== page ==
The President and his wife Sabina had a very busy schedule embracing many themes in Anglo-Irish relations. The President called on Prime Minister David Cameron at Downing Street where the improvement in Anglo-Irish relations were noted by both principals, as well as our strong economic ties where 40% of indigenous Irish exports go to Britain and where Ireland is Britain’s fifth largest export market.
There was then a short trip to Winsdor Castle to view some of its historic artefacts associated with Ireland. This included the Colours of Irish Regiments of the British Army retired in 1922 when Ireland became indepedent. The names are evocative; the Connaught Rangers, the Royal Munster Fusiliers, the Royal Dublin Fusiliers, the Prince of Wales Leinster Regiment and the Royal Irish Regiment.
The President then called to City Hall where he was greeted by London’s Lord Mayor Boris Johnson and met fifty young people, including a number from Northern Ireland. As the President remarked, “In my visits to Northern Ireland I have met with many remarkable young people, already on the path to becoming actors in building a more open and ethical society. They are young people who understand only too well that prejudice or old grievances do not evaporate overnight when peace is announced or new legislation is passed. They know that animosities can only be removed when, as citizens, we transcend such legacies, let go and reach a true sense of human empathy and solidarity with each other, thereby diminishing the toxic impact of sectarianism.”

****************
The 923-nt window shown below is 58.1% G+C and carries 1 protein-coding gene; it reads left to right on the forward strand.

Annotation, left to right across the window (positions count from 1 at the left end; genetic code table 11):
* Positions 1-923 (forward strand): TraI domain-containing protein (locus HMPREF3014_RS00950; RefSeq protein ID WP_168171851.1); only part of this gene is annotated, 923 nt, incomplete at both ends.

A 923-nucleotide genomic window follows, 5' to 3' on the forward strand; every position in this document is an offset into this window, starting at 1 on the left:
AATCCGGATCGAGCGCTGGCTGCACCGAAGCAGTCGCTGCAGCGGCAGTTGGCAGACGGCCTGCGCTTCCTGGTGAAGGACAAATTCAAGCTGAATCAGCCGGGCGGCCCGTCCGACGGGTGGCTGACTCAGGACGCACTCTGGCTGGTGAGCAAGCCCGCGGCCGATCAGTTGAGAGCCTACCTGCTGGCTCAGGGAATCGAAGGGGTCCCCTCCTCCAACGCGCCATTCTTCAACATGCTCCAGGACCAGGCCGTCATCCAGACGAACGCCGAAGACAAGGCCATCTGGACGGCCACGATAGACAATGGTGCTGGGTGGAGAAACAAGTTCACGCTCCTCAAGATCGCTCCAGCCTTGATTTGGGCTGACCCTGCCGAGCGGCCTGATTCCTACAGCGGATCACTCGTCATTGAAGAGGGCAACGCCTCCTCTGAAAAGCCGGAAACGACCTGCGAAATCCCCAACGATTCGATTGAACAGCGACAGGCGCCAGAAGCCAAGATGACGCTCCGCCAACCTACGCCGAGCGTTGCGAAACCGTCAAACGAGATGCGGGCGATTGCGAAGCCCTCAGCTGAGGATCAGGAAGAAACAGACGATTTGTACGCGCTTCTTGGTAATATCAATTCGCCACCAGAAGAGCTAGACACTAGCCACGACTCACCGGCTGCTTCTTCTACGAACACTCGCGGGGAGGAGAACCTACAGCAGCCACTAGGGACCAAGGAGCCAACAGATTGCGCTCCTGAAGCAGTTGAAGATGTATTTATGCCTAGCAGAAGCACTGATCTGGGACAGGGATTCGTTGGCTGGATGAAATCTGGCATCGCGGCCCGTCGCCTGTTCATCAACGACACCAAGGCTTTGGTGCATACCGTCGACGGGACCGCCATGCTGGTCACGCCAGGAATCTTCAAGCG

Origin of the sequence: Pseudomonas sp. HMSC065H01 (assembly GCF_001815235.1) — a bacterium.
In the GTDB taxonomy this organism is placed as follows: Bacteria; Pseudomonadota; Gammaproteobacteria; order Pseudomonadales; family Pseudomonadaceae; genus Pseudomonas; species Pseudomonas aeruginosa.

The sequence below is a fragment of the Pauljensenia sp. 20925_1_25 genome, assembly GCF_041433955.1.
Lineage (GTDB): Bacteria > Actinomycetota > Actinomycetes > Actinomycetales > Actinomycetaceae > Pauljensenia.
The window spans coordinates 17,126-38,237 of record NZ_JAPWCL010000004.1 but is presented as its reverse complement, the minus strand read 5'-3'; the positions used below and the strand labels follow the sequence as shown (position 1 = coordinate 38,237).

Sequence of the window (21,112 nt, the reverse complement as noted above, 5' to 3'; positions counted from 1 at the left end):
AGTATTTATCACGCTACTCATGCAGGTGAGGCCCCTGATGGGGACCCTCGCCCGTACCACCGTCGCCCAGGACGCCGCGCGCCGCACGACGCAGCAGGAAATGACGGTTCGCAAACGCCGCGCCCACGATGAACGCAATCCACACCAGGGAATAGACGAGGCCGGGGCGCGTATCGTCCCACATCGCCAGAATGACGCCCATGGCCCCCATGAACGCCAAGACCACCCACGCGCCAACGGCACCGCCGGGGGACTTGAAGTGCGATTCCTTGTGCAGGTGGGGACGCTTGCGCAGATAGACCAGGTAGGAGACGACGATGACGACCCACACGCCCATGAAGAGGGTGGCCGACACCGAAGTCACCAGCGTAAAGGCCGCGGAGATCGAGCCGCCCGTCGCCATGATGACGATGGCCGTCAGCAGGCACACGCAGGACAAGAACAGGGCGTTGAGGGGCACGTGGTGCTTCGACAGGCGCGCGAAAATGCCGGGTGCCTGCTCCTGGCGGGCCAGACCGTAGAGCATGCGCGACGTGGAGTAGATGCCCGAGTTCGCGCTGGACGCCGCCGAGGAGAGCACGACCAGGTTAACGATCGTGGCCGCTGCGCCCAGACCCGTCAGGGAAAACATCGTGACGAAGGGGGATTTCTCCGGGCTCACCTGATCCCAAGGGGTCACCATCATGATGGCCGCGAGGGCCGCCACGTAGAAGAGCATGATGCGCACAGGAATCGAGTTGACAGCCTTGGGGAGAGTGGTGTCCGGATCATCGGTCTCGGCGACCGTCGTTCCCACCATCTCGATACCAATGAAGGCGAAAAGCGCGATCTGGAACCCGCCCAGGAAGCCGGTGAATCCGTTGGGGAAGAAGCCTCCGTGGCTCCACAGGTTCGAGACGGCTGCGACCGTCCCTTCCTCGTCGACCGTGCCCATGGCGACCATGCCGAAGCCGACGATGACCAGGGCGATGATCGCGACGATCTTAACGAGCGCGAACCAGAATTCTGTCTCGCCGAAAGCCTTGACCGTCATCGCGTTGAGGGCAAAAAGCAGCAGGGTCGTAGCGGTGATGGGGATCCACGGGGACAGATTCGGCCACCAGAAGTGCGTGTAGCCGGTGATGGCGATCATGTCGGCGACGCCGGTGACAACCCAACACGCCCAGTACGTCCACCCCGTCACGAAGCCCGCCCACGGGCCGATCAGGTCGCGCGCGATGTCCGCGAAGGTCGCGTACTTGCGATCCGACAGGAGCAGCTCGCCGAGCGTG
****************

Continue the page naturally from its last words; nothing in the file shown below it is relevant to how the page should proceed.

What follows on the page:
During the President’s visit to the Royal Society he noted that the contribution of Irish scientists was often obscured by Irish achievements in the arts. He said that because so many Irish people had succeeded in the worlds of literature and the arts, Ireland’s contribution to science had been overshadowed. He cited inter alia the scientific achievements of mathematician William Hamilton; physicists John Tyndall and Nicholas Callal; and William Parsons who, in building the world’s largest telescope was able to discover new celestial bodies. The President looked forward to enhanced cooperation between Science Foundation Ireland (www.sfi.ie ) and the Royal Society to support Irish scientists of outstanding potential.